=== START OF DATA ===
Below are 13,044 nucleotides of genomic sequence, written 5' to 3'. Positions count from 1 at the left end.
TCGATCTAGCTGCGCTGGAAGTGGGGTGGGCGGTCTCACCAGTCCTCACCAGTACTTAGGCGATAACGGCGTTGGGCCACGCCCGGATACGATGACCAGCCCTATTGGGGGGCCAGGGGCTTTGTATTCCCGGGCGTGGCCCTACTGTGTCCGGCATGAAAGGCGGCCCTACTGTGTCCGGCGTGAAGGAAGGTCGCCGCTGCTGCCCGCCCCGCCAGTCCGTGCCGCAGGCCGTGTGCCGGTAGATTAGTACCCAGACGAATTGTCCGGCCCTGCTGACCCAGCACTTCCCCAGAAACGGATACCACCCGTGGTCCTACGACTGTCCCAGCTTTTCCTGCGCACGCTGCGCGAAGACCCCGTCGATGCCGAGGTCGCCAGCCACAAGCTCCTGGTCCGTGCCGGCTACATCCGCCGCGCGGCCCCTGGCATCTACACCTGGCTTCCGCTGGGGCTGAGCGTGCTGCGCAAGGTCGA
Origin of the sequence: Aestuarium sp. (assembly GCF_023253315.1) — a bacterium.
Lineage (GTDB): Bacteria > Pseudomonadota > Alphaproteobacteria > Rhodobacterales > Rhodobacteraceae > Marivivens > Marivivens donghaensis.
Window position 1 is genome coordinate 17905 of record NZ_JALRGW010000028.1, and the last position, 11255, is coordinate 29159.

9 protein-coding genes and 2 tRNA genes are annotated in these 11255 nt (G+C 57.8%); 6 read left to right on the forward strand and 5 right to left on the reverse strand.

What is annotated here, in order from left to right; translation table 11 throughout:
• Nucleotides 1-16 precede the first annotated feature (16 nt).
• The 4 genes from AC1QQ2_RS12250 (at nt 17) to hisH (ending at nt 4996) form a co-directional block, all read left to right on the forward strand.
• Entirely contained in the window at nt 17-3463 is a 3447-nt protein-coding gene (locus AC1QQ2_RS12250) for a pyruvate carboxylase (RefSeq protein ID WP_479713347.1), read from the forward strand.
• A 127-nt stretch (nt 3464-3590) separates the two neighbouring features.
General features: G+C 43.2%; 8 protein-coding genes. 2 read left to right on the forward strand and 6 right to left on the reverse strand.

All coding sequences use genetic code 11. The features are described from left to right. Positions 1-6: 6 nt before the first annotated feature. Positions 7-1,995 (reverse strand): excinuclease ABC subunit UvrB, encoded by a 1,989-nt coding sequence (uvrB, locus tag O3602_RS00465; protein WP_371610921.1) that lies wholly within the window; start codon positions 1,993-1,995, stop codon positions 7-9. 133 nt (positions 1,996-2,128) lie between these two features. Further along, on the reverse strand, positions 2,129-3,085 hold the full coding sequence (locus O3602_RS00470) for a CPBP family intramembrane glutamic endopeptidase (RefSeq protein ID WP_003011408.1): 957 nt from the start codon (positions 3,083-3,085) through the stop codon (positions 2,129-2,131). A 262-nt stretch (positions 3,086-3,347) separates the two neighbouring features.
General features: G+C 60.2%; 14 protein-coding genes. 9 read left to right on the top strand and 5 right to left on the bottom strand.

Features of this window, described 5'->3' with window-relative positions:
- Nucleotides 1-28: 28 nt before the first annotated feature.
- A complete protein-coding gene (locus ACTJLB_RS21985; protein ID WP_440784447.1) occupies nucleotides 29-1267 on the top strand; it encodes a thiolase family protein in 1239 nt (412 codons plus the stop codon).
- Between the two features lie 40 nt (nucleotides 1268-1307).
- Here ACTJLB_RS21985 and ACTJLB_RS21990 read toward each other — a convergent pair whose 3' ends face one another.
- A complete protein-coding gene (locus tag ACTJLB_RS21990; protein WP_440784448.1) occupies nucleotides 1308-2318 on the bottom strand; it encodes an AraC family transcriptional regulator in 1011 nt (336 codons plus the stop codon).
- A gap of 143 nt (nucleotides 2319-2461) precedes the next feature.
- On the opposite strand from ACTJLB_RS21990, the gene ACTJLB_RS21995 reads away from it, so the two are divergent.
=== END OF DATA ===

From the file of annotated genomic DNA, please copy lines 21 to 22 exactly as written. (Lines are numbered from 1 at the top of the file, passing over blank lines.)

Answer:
- A gap of 143 nt (nucleotides 2319-2461) precedes the next feature.
- On the opposite strand from ACTJLB_RS21990, the gene ACTJLB_RS21995 reads away from it, so the two are divergent.